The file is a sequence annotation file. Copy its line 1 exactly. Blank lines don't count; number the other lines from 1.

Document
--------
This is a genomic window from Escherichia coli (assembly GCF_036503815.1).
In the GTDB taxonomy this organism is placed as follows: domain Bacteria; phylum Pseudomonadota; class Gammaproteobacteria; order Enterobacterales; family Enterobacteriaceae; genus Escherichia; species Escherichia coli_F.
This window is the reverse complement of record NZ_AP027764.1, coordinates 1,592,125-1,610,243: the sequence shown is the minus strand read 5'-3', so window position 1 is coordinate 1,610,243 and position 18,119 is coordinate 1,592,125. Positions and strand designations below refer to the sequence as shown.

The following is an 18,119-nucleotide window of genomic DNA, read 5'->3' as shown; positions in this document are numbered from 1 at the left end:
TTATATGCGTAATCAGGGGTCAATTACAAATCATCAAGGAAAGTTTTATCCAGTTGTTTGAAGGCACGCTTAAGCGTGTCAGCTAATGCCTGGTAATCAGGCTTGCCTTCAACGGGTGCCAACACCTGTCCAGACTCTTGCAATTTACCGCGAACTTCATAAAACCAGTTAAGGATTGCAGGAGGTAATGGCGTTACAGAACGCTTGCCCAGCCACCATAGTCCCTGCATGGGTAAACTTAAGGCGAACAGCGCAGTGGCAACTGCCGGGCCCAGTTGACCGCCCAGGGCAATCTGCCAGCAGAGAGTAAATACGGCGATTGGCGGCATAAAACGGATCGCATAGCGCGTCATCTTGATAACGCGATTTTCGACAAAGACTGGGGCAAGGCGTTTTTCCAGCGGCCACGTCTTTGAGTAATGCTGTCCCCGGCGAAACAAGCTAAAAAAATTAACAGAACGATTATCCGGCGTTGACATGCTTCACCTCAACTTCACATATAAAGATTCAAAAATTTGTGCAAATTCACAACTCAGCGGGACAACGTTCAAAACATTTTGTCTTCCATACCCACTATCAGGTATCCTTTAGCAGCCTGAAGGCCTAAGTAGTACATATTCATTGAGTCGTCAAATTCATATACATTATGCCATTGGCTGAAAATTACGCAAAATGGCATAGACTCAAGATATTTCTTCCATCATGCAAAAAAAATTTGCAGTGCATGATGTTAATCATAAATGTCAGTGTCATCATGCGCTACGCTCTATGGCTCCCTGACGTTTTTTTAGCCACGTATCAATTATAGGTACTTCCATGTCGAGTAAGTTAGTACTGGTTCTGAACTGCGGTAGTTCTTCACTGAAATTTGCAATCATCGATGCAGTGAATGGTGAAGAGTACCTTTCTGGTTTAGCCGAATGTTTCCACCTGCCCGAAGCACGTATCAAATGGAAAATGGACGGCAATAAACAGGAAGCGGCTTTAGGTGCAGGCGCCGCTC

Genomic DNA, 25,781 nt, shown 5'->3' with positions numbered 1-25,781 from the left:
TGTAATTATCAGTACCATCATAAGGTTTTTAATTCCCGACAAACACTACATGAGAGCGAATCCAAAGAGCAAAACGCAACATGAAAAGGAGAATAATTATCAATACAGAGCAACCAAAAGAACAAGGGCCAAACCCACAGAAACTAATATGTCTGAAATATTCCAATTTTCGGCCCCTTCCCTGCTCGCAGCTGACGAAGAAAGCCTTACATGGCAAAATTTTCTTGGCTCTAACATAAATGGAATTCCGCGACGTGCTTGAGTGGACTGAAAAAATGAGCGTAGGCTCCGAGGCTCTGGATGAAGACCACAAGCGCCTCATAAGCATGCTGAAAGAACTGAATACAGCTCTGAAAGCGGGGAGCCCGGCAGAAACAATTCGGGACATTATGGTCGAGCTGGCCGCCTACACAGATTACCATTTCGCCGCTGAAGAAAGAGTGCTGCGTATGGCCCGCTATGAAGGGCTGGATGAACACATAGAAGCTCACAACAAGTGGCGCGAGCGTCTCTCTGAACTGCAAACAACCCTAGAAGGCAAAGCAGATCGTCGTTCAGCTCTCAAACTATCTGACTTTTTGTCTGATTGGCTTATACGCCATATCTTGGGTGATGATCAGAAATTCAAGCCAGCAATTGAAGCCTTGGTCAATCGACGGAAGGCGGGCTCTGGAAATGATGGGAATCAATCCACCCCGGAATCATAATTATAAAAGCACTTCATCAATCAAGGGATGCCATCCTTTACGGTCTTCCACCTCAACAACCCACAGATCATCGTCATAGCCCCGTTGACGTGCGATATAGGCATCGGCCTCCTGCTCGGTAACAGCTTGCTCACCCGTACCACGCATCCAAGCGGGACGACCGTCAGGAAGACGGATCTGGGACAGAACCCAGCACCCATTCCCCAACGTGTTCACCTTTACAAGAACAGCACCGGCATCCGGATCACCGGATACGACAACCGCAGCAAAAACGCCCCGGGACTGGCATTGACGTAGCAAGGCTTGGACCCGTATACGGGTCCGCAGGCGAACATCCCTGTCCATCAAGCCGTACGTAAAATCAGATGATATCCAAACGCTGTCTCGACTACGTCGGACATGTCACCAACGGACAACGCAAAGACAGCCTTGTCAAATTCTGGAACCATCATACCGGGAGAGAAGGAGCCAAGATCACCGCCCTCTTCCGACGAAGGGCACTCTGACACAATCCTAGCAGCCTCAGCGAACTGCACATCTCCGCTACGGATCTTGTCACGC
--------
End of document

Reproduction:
This is a genomic window from Escherichia coli (assembly GCF_036503815.1).